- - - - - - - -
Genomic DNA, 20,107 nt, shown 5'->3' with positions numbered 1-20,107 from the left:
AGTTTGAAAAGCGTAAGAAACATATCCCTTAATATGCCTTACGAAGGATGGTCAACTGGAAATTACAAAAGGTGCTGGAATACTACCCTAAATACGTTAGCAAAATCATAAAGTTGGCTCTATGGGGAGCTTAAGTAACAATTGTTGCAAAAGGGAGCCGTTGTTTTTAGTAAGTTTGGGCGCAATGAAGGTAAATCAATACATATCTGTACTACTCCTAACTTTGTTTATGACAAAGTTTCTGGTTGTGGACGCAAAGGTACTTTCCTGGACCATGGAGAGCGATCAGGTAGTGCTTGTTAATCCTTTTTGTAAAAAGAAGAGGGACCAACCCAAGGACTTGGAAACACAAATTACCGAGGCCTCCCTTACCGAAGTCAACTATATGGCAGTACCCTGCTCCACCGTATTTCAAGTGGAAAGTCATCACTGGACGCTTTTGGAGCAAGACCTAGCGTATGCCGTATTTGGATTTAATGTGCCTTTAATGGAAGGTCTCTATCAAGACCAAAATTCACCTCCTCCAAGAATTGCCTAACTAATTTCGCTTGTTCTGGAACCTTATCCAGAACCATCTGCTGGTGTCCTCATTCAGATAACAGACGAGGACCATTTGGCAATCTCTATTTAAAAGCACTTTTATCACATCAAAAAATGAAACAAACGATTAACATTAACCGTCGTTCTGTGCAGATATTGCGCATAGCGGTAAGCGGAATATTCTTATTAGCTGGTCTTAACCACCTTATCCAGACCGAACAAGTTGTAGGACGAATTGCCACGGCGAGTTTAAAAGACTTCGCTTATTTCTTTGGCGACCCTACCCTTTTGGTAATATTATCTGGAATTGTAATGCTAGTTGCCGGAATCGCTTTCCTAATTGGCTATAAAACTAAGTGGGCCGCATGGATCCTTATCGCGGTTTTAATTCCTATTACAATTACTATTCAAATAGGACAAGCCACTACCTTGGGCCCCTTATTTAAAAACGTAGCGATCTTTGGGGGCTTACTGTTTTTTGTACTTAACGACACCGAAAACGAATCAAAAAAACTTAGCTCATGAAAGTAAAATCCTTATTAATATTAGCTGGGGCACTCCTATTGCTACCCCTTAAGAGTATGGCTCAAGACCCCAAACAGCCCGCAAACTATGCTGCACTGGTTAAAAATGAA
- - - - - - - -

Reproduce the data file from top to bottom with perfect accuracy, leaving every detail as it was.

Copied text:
Genomic DNA, 20,107 nt, shown 5'->3' with positions numbered 1-20,107 from the left:
AGTTTGAAAAGCGTAAGAAACATATCCCTTAATATGCCTTACGAAGGATGGTCAACTGGAAATTACAAAAGGTGCTGGAATACTACCCTAAATACGTTAGCAAAATCATAAAGTTGGCTCTATGGGGAGCTTAAGTAACAATTGTTGCAAAAGGGAGCCGTTGTTTTTAGTAAGTTTGGGCGCAATGAAGGTAAATCAATACATATCTGTACTACTCCTAACTTTGTTTATGACAAAGTTTCTGGTTGTGGACGCAAAGGTACTTTCCTGGACCATGGAGAGCGATCAGGTAGTGCTTGTTAATCCTTTTTGTAAAAAGAAGAGGGACCAACCCAAGGACTTGGAAACACAAATTACCGAGGCCTCCCTTACCGAAGTCAACTATATGGCAGTACCCTGCTCCACCGTATTTCAAGTGGAAAGTCATCACTGGACGCTTTTGGAGCAAGACCTAGCGTATGCCGTATTTGGATTTAATGTGCCTTTAATGGAAGGTCTCTATCAAGACCAAAATTCACCTCCTCCAAGAATTGCCTAACTAATTTCGCTTGTTCTGGAACCTTATCCAGAACCATCTGCTGGTGTCCTCATTCAGATAACAGACGAGGACCATTTGGCAATCTCTATTTAAAAGCACTTTTATCACATCAAAAAATGAAACAAACGATTAACATTAACCGTCGTTCTGTGCAGATATTGCGCATAGCGGTAAGCGGAATATTCTTATTAGCTGGTCTTAACCACCTTATCCAGACCGAACAAGTTGTAGGACGAATTGCCACGGCGAGTTTAAAAGACTTCGCTTATTTCTTTGGCGACCCTACCCTTTTGGTAATATTATCTGGAATTGTAATGCTAGTTGCCGGAATCGCTTTCCTAATTGGCTATAAAACTAAGTGGGCCGCATGGATCCTTATCGCGGTTTTAATTCCTATTACAATTACTATTCAAATAGGACAAGCCACTACCTTGGGCCCCTTATTTAAAAACGTAGCGATCTTTGGGGGCTTACTGTTTTTTGTACTTAACGACACCGAAAACGAATCAAAAAAACTTAGCTCATGAAAGTAAAATCCTTATTAATATTAGCTGGGGCACTCCTATTGCTACCCCTTAAGAGTATGGCTCAAGACCCCAAACAGCCCGCAAACTATGCTGCACTGGTTAAAAATGAA